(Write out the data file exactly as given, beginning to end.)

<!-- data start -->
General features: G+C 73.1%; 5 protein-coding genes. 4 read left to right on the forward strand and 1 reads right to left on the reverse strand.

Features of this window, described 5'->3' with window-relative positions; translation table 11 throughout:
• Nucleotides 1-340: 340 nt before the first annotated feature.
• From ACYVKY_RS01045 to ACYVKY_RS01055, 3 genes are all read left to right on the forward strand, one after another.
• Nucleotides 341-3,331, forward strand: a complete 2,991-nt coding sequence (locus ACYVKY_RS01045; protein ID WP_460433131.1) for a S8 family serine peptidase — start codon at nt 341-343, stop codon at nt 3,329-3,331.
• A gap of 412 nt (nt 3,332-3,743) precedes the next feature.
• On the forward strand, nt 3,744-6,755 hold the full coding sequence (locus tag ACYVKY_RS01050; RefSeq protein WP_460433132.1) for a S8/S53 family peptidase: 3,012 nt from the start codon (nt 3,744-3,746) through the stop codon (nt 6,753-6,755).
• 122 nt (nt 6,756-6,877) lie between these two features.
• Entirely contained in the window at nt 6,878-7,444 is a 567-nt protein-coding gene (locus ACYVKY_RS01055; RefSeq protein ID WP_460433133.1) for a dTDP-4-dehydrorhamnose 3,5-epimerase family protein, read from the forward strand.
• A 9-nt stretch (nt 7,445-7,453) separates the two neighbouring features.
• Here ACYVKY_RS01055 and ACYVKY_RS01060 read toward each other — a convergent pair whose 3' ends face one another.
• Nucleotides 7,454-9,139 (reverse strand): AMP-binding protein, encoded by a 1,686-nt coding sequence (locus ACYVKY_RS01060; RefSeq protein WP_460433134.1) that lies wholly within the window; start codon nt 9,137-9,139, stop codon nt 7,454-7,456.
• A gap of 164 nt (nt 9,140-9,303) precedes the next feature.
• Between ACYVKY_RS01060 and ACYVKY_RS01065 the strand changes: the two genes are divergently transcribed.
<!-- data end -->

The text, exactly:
General features: G+C 73.1%; 5 protein-coding genes. 4 read left to right on the forward strand and 1 reads right to left on the reverse strand.

Features of this window, described 5'->3' with window-relative positions; translation table 11 throughout:
• Nucleotides 1-340: 340 nt before the first annotated feature.
• From ACYVKY_RS01045 to ACYVKY_RS01055, 3 genes are all read left to right on the forward strand, one after another.
• Nucleotides 341-3,331, forward strand: a complete 2,991-nt coding sequence (locus ACYVKY_RS01045; protein ID WP_460433131.1) for a S8 family serine peptidase — start codon at nt 341-343, stop codon at nt 3,329-3,331.
• A gap of 412 nt (nt 3,332-3,743) precedes the next feature.
• On the forward strand, nt 3,744-6,755 hold the full coding sequence (locus tag ACYVKY_RS01050; RefSeq protein WP_460433132.1) for a S8/S53 family peptidase: 3,012 nt from the start codon (nt 3,744-3,746) through the stop codon (nt 6,753-6,755).
• 122 nt (nt 6,756-6,877) lie between these two features.
• Entirely contained in the window at nt 6,878-7,444 is a 567-nt protein-coding gene (locus ACYVKY_RS01055; RefSeq protein ID WP_460433133.1) for a dTDP-4-dehydrorhamnose 3,5-epimerase family protein, read from the forward strand.
• A 9-nt stretch (nt 7,445-7,453) separates the two neighbouring features.
• Here ACYVKY_RS01055 and ACYVKY_RS01060 read toward each other — a convergent pair whose 3' ends face one another.
• Nucleotides 7,454-9,139 (reverse strand): AMP-binding protein, encoded by a 1,686-nt coding sequence (locus ACYVKY_RS01060; RefSeq protein WP_460433134.1) that lies wholly within the window; start codon nt 9,137-9,139, stop codon nt 7,454-7,456.
• A gap of 164 nt (nt 9,140-9,303) precedes the next feature.
• Between ACYVKY_RS01060 and ACYVKY_RS01065 the strand changes: the two genes are divergently transcribed.